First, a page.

The chef places the final splash of color on the platter. Parsley green and radish red (spiraled) meet, greet and mingle on the southwest outskirts of the pecan lamb and dandelion reduction. After a brief stop on the way to the dining room to cast a partially jealous glance at his former lover who, at that moment was seating the president of an east coast salad firm, the waiter delivered the masterpiece(s). The entrée(s) lay quietly on the table. Flanked by a squad of appetizers and a demi-squad of minor salads, bisques, snacking breads, beverages cold and hot, utensils designed for every manner of attack, these dishes prepared to be experienced by the table folk. Soups, insolent in their desire to make a vivid impression, steam anxiously and struggle to be eaten first. Although normally the most polite of the buffet’s inhabitants, the duck grows tired of these early course histrionics and glazes angrily (what is referred to in French cuisine as Canard Mellieux Dire). What might have been a class-3 dining room disaster is averted by the quick-witted mints. They calm the duck (with the help of the orange sauce) and exemplify the elegance and virtue of waiting one’s turn.
A meal of this depth and breadth is certainly meant to be appreciated with purpose. “The intent of the participant must be at least present, even if one intends to be intent-free. Such is dining.”(Louis Garout, student of Giacomo Barticolli and famed restaurateur) A message is present in the glorious presentation of the meal, as well as its ingredients. Each flavor possesses the finest form of some slowly steeping metaphor. The texture of each sauce in turn brings the taster closer, in creamed increments, to the intent of the chef (whose name, ever singular, will abound with accents and hyphens). Does the manner of consumption affect this message? Can a diner, ignorant of the chef’s intent, so clumsily partake of the meal that its meaning is lost? Or, more tragically, is it possible for the master’s hand to fall upon other laps than those intended simply because a diner chose pepper rather than lemon and pepper on a salad? Does the milling technique affect the underlying message of the early courses—the prologue to the chef’s more perfectly developed ideas? Can a message other than that intended be correctly and undeniably obtained by the unorthodox diner, prone, as he is, to course mixing and hyper-modern utensil prancing?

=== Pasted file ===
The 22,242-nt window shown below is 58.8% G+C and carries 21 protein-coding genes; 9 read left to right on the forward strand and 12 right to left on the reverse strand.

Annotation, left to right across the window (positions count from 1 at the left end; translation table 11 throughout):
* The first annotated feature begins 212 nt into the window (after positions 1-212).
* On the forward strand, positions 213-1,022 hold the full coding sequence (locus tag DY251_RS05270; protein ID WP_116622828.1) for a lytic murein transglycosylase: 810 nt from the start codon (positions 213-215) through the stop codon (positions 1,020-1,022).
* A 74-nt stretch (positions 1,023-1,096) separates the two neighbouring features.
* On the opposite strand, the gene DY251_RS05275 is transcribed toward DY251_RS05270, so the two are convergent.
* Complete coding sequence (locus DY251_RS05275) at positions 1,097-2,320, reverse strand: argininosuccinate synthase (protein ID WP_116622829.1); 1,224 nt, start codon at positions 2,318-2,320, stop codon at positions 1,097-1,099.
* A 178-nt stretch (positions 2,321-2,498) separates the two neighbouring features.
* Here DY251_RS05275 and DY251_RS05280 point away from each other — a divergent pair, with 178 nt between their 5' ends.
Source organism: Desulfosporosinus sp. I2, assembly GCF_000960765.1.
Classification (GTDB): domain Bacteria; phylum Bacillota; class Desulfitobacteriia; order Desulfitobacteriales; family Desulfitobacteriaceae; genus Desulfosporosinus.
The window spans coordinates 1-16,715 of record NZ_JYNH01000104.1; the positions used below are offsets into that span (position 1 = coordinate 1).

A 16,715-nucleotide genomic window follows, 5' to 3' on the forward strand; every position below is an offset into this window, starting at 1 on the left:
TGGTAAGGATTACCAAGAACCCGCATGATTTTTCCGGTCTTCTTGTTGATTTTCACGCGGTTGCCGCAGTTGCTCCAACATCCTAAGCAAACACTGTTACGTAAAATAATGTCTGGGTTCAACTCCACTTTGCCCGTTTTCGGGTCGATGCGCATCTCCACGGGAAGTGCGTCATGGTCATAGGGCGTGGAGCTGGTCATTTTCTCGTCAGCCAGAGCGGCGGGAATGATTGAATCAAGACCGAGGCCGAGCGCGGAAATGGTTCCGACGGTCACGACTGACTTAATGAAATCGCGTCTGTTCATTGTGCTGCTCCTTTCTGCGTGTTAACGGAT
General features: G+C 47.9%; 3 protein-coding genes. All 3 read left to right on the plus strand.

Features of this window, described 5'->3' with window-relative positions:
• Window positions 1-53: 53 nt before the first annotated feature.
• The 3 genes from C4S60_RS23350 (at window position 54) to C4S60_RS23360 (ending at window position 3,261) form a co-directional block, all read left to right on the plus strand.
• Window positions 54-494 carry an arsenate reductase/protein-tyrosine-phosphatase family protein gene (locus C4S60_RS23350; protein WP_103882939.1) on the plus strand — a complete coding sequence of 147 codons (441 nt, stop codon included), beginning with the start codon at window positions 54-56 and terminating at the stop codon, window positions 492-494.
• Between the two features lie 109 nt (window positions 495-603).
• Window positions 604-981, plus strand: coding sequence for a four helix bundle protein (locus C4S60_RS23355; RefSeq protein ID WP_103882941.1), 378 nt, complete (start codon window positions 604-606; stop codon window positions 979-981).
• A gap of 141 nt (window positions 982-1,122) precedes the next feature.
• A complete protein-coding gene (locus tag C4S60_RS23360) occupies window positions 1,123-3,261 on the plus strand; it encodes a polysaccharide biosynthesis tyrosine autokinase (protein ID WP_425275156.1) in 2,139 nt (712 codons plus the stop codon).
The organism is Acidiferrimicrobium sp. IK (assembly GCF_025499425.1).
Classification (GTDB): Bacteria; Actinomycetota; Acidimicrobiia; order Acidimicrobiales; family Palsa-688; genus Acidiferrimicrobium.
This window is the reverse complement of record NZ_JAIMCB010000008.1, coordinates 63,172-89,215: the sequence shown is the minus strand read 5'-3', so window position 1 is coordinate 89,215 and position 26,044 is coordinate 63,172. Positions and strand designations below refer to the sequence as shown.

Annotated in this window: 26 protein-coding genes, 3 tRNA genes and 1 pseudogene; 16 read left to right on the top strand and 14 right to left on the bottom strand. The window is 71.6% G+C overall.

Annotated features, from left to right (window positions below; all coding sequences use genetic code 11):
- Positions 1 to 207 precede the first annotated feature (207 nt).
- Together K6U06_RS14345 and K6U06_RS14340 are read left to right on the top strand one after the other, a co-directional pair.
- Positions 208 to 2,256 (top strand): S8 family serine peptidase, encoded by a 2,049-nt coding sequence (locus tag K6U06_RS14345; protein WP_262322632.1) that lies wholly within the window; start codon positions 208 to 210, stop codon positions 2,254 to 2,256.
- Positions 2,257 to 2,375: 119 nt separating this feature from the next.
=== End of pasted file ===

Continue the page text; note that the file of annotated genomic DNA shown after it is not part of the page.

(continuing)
Just as intent is pivotal in the consumption of the meal, so is it the cornerstone of preparation. Intent, solid, unquestioning intent, simmered, covered, stewed, stirred occasionally, with solid preparation must succeed in delivering the message intended. This is not to say that every meal prepared and consumed since the first cave-chap slapped a mammoth hock on a lightning struck tree has resulted in the revelation of universal truths to every lackey that laid teeth on it. Consider the following:
1. Every meal meant to be eaten carries with it the tacit message, “Food is meant to be eaten,” and
2. Cooking is predated by the notion of Nouveaux or Cicyphycian Cuisine, since tartars have been around much longer than heat-based preparation techniques.
Therefore, provided the diners are not feeding themselves via slingshot
or light artillery barrage, encasing the intended courses in layers of
unintended food, or storming the table with a reconstructed trebuchet
attempting to fell the entrees with Greek fire, the meaning will arise
naturally. This concept, the existence
of a solid core of meaning, extends beyond the culinary to the farthest reaches
of most artistic endeavors. (Indeed, one may safely say all artistic endeavors
if one refuses to discuss Jackson Pollack.) For example, according to the theories of
(name from castle book) the listener may divine the fullest intent of the
composer by fully understanding the melody, with a judicious sampling of the
other structures. A meal may be
understood (as was established during the Vichysoise